Witnesses, Not Stargazers
Loving Lord, I praise You for the joy that comes because You are for me, with me, and within me each day.
Read Acts 1:1–11
In my former book, Theophilus, I wrote about all that Jesus began to do and to teach 2 until the day he was taken up to heaven, after giving instructions through the Holy Spirit to the apostles he had chosen. 3 After his suffering, he presented himself to them and gave many convincing proofs that he was alive. He appeared to them over a period of forty days and spoke about the kingdom of God. 4 On one occasion, while he was eating with them, he gave them this command: “Do not leave Jerusalem, but wait for the gift my Father promised, which you have heard me speak about. 5 For John baptized with water, but in a few days you will be baptized with the Holy Spirit.”
6 Then they gathered around him and asked him, “Lord, are you at this time going to restore the kingdom to Israel?”
7 He said to them: “It is not for you to know the times or dates the Father has set by his own authority. 8 But you will receive power when the Holy Spirit comes on you; and you will be my witnesses in Jerusalem, and in all Judea and Samaria, and to the ends of the earth.”
9 After he said this, he was taken up before their very eyes, and a cloud hid him from their sight.
10 They were looking intently up into the sky as he was going, when suddenly two men dressed in white stood beside them. 11 “Men of Galilee,” they said, “why do you stand here looking into the sky? This same Jesus, who has been taken from you into heaven, will come back in the same way you have seen him go into heaven.”
Holy Bible, New International Version®, NIV® Copyright ©1973, 1978, 1984, 2011 by Biblica, Inc.® Used by permission. All rights reserved worldwide.
“Every great challenge God gives us is always matched by an equally great enabling gift” (Alister McGrath). In this case, it was the enabling power of the promised Holy Spirit (8).
The momentous events of the crucifixion and resurrection were followed by forty days in which Jesus appeared to his disciples, teaching them further about God’s kingdom. For Galileans, the nation of Israel was as large as their earthly perspective allowed. Was God’s kingdom going to be the kingdom of Israel? Jesus’ perspective encompassed the whole world and they needed to grasp that.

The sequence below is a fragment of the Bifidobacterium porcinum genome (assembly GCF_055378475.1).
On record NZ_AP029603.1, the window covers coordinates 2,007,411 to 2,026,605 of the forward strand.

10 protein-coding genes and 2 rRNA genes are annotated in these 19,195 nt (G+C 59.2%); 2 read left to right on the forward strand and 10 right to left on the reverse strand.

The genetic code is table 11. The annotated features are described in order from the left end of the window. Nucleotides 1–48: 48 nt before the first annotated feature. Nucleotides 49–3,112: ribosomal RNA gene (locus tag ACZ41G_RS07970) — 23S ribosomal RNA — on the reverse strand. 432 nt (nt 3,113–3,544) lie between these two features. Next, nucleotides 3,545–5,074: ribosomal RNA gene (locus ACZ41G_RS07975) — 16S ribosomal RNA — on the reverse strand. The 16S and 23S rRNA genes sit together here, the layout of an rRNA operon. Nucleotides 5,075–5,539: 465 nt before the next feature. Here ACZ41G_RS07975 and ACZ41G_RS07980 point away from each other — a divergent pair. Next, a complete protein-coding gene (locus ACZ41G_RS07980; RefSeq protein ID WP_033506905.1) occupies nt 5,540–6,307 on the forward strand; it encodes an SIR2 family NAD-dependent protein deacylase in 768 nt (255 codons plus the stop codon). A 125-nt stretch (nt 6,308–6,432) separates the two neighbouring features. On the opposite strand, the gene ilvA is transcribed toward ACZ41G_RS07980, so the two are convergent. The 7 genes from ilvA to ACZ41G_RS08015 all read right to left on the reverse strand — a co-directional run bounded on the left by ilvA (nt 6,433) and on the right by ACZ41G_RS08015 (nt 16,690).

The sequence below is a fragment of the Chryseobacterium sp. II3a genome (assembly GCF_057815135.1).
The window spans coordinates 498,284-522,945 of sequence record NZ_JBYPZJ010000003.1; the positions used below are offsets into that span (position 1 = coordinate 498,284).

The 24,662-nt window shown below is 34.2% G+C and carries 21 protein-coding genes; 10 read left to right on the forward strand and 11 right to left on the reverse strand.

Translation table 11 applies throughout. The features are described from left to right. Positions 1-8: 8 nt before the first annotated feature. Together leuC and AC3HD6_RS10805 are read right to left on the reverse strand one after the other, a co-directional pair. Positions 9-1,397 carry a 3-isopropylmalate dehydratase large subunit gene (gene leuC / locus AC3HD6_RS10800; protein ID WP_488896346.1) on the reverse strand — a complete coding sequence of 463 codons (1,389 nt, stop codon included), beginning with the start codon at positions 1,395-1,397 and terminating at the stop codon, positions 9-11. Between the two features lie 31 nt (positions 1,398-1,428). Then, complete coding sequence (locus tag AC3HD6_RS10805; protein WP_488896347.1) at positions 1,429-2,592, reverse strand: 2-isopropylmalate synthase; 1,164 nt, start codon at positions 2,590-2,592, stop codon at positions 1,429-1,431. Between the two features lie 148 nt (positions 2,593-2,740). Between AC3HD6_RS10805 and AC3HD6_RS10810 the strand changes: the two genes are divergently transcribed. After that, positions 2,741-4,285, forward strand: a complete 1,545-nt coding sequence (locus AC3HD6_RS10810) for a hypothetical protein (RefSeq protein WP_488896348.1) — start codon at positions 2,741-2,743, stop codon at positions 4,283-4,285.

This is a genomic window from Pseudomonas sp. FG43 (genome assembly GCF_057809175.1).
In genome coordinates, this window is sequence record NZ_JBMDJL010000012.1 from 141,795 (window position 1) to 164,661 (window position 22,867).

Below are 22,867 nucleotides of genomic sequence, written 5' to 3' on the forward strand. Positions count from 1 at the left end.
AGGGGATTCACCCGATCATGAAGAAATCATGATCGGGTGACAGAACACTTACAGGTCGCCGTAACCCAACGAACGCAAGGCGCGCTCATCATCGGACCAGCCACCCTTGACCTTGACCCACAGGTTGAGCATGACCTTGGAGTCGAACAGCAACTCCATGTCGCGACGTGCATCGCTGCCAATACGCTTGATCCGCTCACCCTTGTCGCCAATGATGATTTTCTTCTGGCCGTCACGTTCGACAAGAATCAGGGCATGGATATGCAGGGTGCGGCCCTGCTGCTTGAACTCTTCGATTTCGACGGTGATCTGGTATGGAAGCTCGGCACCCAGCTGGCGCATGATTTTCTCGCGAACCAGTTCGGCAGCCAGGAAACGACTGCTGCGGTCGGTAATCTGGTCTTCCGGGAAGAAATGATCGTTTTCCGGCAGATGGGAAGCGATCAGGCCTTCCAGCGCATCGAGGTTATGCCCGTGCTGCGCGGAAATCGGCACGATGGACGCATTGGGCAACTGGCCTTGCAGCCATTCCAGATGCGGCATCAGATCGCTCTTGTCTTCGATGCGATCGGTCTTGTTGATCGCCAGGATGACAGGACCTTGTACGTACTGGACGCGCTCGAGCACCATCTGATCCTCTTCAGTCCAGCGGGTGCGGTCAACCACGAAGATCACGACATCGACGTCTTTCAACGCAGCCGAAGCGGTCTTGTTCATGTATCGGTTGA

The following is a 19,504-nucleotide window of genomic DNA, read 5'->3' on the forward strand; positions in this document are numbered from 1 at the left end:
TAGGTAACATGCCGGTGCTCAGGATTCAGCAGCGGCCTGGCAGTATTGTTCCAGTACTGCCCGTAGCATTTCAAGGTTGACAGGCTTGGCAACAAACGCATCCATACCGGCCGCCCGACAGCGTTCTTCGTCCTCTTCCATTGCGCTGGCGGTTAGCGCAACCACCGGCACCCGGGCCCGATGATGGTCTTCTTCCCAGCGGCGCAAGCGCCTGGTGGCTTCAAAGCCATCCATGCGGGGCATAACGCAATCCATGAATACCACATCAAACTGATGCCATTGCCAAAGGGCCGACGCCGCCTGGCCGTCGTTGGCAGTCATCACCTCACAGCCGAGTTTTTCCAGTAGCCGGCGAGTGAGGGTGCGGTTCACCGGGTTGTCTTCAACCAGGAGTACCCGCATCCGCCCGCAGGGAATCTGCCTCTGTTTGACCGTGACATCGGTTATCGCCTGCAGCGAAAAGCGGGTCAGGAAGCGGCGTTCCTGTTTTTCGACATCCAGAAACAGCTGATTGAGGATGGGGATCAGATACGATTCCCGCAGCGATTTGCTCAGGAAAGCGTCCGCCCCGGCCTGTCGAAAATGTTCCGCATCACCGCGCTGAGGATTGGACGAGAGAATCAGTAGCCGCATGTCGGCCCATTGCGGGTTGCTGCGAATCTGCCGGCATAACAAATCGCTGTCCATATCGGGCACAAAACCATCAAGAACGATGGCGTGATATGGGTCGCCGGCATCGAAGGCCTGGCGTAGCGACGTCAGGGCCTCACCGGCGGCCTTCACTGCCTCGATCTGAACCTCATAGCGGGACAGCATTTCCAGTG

Then Jesus ascended to heaven. A famous painting by Salvador Dali depicts the bottom of his feet as he ascends. Such preoccupation with the physics of Jesus’ ascension has been described as “grotesque and ridiculous” (William Barclay), but seeing Jesus ascend gave closure to his earthly presence and enabled the disciples to accept the convincing proof that he was still very much alive and powerful, albeit now in a different realm. Their task was to be his witnesses until he returned. They would not be alone. They were to wait for his Holy Spirit to immerse them in God’s power before this ministry to the world was launched—and then they would witness wherever they went, even to the “ends of the earth” (8)!
The triune God was giving them the privilege of being witnesses to the Son and his work of salvation for humanity. The work and mission were his. He set the agenda. He would supply the power. He was building his kingdom, and it was not limited by the inadequacy of their understanding. They were to be active in his kingdom. This was no armchair faith. They were to witness about their own firsthand experience of the risen Christ. This too is our mission to the whole world. In God’s power we go to the earth’s limits, showing and telling what Jesus has done for us individually and for all humanity.
Consider where “the ends of the earth” may be for you to bring witness. How will you be one of Jesus’ witnesses to others?
Sovereign Lord, make clear to me Your agenda for my world. I want to cooperate with You on Your plan, not waste efforts on my plan.